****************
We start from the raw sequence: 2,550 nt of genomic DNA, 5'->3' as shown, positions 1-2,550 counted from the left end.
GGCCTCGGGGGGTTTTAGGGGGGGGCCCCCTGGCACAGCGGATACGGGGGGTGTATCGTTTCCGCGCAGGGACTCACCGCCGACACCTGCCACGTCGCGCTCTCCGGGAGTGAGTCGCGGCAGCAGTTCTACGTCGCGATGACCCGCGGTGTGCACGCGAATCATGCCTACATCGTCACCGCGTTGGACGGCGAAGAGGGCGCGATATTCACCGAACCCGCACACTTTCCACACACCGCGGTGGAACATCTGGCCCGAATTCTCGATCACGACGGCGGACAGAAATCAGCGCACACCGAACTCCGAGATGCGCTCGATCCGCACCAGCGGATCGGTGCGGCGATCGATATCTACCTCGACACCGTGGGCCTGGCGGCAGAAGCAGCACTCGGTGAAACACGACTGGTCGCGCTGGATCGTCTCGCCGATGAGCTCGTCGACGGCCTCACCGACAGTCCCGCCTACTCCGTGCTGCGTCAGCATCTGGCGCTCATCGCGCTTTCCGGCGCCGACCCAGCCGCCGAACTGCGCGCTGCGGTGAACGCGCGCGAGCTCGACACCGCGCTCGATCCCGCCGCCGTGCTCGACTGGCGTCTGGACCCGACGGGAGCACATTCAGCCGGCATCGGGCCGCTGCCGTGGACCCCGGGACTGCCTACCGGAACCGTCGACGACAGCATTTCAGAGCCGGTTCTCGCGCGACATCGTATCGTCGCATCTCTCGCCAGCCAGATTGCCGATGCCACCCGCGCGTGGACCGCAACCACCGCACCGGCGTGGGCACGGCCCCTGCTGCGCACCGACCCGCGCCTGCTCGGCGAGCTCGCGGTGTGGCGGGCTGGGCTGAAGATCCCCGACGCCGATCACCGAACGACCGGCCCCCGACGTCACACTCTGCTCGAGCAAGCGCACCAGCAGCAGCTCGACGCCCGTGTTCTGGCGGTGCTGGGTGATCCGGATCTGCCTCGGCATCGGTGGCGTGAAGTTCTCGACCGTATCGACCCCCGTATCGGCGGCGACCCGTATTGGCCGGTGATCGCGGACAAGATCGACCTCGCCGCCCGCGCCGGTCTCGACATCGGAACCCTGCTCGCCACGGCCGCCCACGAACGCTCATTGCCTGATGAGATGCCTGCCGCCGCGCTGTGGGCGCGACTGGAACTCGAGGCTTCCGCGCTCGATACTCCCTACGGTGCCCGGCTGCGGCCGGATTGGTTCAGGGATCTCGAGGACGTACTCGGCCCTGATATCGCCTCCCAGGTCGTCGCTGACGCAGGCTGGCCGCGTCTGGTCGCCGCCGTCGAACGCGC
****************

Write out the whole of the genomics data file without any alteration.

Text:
We start from the raw sequence: 2,550 nt of genomic DNA, 5'->3' as shown, positions 1-2,550 counted from the left end.
GGCCTCGGGGGGTTTTAGGGGGGGGCCCCCTGGCACAGCGGATACGGGGGGTGTATCGTTTCCGCGCAGGGACTCACCGCCGACACCTGCCACGTCGCGCTCTCCGGGAGTGAGTCGCGGCAGCAGTTCTACGTCGCGATGACCCGCGGTGTGCACGCGAATCATGCCTACATCGTCACCGCGTTGGACGGCGAAGAGGGCGCGATATTCACCGAACCCGCACACTTTCCACACACCGCGGTGGAACATCTGGCCCGAATTCTCGATCACGACGGCGGACAGAAATCAGCGCACACCGAACTCCGAGATGCGCTCGATCCGCACCAGCGGATCGGTGCGGCGATCGATATCTACCTCGACACCGTGGGCCTGGCGGCAGAAGCAGCACTCGGTGAAACACGACTGGTCGCGCTGGATCGTCTCGCCGATGAGCTCGTCGACGGCCTCACCGACAGTCCCGCCTACTCCGTGCTGCGTCAGCATCTGGCGCTCATCGCGCTTTCCGGCGCCGACCCAGCCGCCGAACTGCGCGCTGCGGTGAACGCGCGCGAGCTCGACACCGCGCTCGATCCCGCCGCCGTGCTCGACTGGCGTCTGGACCCGACGGGAGCACATTCAGCCGGCATCGGGCCGCTGCCGTGGACCCCGGGACTGCCTACCGGAACCGTCGACGACAGCATTTCAGAGCCGGTTCTCGCGCGACATCGTATCGTCGCATCTCTCGCCAGCCAGATTGCCGATGCCACCCGCGCGTGGACCGCAACCACCGCACCGGCGTGGGCACGGCCCCTGCTGCGCACCGACCCGCGCCTGCTCGGCGAGCTCGCGGTGTGGCGGGCTGGGCTGAAGATCCCCGACGCCGATCACCGAACGACCGGCCCCCGACGTCACACTCTGCTCGAGCAAGCGCACCAGCAGCAGCTCGACGCCCGTGTTCTGGCGGTGCTGGGTGATCCGGATCTGCCTCGGCATCGGTGGCGTGAAGTTCTCGACCGTATCGACCCCCGTATCGGCGGCGACCCGTATTGGCCGGTGATCGCGGACAAGATCGACCTCGCCGCCCGCGCCGGTCTCGACATCGGAACCCTGCTCGCCACGGCCGCCCACGAACGCTCATTGCCTGATGAGATGCCTGCCGCCGCGCTGTGGGCGCGACTGGAACTCGAGGCTTCCGCGCTCGATACTCCCTACGGTGCCCGGCTGCGGCCGGATTGGTTCAGGGATCTCGAGGACGTACTCGGCCCTGATATCGCCTCCCAGGTCGTCGCTGACGCAGGCTGGCCGCGTCTGGTCGCCGCCGTCGAACGCGC